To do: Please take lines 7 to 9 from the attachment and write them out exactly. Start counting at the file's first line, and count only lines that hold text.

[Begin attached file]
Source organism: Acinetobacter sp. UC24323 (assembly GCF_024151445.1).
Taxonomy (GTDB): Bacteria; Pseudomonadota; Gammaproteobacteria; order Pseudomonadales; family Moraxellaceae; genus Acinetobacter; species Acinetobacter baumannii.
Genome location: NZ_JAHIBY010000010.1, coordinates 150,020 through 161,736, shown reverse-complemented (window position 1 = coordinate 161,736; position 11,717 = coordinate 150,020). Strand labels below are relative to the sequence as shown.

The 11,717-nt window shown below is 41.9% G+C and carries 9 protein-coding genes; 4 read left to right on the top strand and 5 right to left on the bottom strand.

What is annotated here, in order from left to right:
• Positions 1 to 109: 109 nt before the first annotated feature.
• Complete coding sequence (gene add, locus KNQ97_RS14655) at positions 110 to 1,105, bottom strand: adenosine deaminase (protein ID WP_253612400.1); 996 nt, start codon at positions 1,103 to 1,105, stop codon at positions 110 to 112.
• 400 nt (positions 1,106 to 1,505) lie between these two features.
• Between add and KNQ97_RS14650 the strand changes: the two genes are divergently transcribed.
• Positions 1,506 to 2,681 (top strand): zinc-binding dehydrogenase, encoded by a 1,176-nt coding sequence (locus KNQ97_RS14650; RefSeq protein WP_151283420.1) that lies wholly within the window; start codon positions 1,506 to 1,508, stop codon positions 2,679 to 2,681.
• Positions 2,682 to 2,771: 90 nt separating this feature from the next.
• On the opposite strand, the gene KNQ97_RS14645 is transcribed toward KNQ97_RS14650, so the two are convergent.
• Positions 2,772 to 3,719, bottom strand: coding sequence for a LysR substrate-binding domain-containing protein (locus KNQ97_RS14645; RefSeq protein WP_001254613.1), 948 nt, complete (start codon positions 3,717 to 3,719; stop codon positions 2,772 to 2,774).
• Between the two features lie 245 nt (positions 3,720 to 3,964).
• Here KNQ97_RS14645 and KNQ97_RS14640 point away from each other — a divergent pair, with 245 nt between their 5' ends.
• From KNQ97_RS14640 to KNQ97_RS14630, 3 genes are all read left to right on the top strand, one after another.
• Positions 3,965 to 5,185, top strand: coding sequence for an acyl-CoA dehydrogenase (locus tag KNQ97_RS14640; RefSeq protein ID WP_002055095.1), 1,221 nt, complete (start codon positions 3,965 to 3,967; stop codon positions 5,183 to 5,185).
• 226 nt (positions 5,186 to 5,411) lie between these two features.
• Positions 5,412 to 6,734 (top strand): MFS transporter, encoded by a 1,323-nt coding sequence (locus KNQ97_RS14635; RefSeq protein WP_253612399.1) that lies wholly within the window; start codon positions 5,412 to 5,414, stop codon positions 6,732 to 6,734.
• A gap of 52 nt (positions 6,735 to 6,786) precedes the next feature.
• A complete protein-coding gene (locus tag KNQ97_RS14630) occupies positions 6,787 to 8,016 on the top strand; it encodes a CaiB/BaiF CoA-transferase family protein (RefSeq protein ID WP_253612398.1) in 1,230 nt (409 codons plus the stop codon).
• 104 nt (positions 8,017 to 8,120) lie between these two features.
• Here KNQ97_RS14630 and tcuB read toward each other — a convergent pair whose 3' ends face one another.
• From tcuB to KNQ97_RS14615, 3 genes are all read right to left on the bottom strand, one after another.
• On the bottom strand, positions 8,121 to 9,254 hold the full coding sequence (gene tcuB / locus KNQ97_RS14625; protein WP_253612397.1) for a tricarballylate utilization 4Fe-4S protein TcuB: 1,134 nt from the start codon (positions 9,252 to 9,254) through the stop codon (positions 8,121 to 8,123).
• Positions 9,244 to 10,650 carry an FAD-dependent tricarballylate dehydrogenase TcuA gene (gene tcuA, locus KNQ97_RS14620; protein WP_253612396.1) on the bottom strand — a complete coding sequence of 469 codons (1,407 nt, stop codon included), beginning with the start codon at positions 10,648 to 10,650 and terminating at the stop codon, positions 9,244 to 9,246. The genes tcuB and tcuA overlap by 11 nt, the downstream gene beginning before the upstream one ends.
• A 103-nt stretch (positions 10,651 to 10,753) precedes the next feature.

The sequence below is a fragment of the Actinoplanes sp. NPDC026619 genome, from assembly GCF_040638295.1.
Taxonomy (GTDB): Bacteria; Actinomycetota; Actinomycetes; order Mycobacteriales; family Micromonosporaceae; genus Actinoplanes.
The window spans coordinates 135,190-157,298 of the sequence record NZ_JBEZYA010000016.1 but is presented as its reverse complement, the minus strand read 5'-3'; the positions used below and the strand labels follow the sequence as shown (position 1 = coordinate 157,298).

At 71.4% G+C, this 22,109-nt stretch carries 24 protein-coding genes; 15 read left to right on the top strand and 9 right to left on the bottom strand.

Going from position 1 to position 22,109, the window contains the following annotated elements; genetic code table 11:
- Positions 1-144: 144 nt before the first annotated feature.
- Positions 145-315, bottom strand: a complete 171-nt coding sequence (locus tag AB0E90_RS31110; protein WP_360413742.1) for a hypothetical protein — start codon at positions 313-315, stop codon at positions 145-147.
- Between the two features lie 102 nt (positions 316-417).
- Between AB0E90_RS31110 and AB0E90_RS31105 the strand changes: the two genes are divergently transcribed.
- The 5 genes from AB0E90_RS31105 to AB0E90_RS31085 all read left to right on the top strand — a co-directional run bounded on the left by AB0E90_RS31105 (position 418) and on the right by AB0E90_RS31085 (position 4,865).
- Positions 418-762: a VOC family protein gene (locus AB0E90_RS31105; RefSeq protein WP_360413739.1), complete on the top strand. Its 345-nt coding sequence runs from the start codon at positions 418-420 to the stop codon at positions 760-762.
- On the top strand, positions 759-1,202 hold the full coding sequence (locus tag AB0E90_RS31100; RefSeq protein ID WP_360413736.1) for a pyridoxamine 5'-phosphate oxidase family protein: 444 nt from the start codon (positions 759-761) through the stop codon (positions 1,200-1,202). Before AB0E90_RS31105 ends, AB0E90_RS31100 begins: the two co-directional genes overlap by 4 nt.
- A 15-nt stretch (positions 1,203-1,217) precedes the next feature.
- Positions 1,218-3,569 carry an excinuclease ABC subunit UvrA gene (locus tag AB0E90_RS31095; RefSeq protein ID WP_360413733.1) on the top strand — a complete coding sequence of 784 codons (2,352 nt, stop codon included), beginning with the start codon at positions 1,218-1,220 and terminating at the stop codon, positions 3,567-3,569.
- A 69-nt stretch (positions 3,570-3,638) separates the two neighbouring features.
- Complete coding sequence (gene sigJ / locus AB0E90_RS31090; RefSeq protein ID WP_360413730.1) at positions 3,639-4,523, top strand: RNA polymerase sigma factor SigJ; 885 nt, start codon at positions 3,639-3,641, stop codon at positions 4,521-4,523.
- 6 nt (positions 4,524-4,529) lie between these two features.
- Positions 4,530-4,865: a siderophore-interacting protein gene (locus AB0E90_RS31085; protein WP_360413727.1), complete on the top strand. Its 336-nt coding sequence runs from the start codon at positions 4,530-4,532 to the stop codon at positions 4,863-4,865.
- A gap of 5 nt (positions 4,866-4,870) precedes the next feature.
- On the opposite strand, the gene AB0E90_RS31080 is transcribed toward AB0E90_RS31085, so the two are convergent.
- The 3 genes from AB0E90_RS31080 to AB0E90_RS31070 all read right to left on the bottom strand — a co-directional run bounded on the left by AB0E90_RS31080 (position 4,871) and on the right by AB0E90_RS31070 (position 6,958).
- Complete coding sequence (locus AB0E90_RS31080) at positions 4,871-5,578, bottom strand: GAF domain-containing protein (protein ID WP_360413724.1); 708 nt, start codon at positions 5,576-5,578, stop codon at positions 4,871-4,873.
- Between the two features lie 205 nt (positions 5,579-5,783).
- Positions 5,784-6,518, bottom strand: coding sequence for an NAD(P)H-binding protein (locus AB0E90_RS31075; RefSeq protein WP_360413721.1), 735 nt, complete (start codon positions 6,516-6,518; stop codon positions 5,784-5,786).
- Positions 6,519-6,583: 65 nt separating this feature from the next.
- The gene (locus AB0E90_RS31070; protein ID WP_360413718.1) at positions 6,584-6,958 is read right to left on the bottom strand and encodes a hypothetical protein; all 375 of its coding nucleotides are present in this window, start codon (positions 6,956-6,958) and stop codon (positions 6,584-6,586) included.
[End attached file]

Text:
• Complete coding sequence (gene add, locus KNQ97_RS14655) at positions 110 to 1,105, bottom strand: adenosine deaminase (protein ID WP_253612400.1); 996 nt, start codon at positions 1,103 to 1,105, stop codon at positions 110 to 112.
• 400 nt (positions 1,106 to 1,505) lie between these two features.
• Between add and KNQ97_RS14650 the strand changes: the two genes are divergently transcribed.